Majors, who had moved to New York from Virginia to attend Barnard College, which is affiliated with Columbia University, was walking in Morningside Park when at least three teenagers tried to rob her, police said.
The criminal complaint, Vance said, painted a “gruesome picture of what this young woman endured in her final moments.”
“Some of the last words she was known to have said,” Vance added, “is, ‘Help me, I’m being robbed.’”
The court documents described how Majors made her way through Morningside Park when she ran across the three teenagers, including Weaver. Police said he had been wearing a navy jacket with a horizontal white stripe and a red stripe across the chest. Investigators said they recognized the outfit from a previous robbery at knifepoint at the park days earlier, according to the court records.
The teenagers had initially set their sights on a man, the complaint said. But they quickly turned their attention to Majors when they spotted her making her way up the stairs.
According to the complaint, a witness heard a male voice tell Majors “Gimme your phone.” The witness then heard Majors scream: “Help me! I’m being robbed!”
Video footage recovered from the scene later shows Majors struggling with her three assailants, according to the complaint. She breaks free and slowly makes her way up the stairs, collapsing at the corner of Morningside Drive and 116th Street.
Police officers found Majors lying face down and bleeding profusely. She was taken to an area hospital, but could not be saved.
A medical examiner concluded Majors had been stabbed several times in the chest, and that a single wound pierced her heart, according to the complaint.
Investigators collected blood samples and other evidence from the crime scene, officials said. DNA linked to Weaver was found in one of Majors’ fingernail clippings, according to the complaint. At Barnard College, the memory of the crime and grief over Majors’ death has not abated.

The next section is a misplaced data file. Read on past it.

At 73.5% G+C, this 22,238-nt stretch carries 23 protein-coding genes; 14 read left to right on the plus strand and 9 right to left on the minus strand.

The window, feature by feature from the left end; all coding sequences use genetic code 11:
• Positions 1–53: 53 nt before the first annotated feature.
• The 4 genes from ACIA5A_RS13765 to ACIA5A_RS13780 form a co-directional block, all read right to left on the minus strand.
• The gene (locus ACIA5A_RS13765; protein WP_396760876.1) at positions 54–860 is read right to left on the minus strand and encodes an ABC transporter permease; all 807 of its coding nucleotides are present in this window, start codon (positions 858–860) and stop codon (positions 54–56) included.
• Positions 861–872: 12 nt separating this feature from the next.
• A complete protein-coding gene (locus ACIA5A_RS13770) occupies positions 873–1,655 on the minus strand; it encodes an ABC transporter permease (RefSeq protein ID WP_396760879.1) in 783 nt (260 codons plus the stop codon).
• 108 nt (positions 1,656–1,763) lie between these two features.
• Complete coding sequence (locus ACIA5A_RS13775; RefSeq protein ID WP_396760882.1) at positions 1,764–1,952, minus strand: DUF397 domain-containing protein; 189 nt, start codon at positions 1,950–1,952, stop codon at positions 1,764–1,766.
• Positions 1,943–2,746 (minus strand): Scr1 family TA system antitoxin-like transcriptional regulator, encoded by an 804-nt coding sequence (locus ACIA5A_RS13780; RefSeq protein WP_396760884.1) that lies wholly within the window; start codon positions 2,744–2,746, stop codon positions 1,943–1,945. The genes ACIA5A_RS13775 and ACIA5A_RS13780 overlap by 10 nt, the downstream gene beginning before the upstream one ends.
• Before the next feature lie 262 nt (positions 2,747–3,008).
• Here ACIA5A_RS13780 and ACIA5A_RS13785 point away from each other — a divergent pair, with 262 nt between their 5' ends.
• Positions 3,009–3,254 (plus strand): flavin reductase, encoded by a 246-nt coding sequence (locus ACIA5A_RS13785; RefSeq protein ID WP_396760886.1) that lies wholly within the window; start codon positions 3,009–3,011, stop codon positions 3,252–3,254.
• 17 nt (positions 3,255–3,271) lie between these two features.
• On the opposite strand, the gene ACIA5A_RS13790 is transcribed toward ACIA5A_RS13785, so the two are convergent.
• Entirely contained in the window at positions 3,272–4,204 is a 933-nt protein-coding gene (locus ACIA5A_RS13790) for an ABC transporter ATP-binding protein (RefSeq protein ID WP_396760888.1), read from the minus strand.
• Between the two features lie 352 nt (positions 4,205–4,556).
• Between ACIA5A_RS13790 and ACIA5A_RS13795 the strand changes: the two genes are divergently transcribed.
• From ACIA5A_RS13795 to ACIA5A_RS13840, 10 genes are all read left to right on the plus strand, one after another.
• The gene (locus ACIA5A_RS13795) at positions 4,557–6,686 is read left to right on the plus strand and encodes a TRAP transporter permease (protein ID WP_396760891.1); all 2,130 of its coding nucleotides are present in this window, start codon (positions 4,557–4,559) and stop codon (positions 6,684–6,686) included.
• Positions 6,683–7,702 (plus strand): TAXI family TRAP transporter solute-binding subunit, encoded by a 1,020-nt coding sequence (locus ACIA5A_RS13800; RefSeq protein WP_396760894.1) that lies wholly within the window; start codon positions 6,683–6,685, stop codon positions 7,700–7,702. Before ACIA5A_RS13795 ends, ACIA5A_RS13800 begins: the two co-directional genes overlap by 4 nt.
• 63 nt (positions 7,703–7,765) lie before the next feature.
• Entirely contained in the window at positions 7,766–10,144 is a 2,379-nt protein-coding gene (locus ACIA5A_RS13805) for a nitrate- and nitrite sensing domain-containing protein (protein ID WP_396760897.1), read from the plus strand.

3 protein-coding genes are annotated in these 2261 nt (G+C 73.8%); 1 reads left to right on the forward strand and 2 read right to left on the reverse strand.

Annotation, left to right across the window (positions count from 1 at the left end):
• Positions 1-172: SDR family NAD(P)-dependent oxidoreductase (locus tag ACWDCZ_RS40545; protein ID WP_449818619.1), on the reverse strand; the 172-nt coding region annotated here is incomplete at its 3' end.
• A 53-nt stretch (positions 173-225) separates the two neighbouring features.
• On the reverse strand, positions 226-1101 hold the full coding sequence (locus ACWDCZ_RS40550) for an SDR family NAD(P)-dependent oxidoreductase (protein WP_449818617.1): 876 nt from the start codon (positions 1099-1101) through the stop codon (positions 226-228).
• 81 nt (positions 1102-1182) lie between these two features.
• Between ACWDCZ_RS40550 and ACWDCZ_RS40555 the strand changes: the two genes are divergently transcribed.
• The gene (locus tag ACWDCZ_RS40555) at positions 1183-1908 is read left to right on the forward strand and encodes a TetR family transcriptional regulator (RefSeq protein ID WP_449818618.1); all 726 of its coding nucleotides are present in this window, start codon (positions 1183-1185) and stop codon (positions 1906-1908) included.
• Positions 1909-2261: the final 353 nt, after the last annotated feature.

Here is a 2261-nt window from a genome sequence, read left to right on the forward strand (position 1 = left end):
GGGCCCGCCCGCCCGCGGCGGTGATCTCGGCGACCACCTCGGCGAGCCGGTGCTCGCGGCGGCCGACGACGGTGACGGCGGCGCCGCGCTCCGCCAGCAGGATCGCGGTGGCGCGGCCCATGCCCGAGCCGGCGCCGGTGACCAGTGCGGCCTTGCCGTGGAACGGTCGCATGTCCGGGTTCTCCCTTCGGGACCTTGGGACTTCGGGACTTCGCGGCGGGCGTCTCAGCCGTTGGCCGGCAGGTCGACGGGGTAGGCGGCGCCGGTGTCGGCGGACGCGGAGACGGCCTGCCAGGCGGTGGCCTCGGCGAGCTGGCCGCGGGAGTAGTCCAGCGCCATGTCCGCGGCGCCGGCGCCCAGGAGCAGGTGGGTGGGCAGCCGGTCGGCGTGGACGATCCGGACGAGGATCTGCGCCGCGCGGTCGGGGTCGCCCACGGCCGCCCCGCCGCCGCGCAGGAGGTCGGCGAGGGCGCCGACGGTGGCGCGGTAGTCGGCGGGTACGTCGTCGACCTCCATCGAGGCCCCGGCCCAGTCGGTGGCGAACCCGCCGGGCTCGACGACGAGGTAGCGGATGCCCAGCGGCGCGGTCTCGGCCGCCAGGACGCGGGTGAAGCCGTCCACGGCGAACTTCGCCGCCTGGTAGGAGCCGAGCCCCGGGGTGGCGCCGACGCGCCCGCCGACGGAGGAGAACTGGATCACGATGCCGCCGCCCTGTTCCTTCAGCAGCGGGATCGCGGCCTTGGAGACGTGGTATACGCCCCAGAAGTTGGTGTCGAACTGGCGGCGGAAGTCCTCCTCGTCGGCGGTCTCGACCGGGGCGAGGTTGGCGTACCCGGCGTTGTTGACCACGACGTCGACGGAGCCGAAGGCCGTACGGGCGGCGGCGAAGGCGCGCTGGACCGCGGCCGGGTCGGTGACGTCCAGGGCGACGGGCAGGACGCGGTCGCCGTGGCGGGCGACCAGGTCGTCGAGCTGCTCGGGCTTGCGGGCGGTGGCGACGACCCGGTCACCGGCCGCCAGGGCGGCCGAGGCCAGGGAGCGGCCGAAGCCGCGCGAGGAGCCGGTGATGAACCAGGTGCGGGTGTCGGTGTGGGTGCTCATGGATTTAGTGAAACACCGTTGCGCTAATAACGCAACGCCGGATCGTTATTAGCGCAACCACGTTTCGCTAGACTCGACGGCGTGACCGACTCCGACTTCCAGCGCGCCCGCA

“It has not gone away at all,” said Sarah Rosen, 20, a first-year student who remembered Majors as a friendly, charismatic presence on campus.
Smaller vigils have continued on campus, she said, including one held last week, and counselors have been actively reaching out to students to keep discussing the situation.
“It’s hard to let it go and go back to normal and I really think it shouldn’t go back to normal,” she said.
The case echoed the notorious 1989 April attack on a jogger in Central Park. Three decades ago, investigators and prosecutors relied on tough interrogation techniques to obtain confessions from five teenagers accused of the brutal assault and rape of the jogger. The confessions were later proven to be false.
In the long shadow of the Central Park case, police officials said they have taken extra steps to make sure a guardian or a lawyer was present each time one of the teenagers was questioned by detectives.
But lawyers with the Legal Aid Society, which represented the 13-year-old, have argued in court hearings that their client was subjected to aggressive interrogation tactics, including browbeating and screaming. The 13-year-old is expected to face trial for his role in the murder in family court in March.
Police have not ruled out other arrests in the case, officials said. Shea said that police were “in touch with Tessa Majors’ family” after the recent arrest.
“And again, sadly, there is no comfort that we can give them,” he said. “And for that, we are sorry.”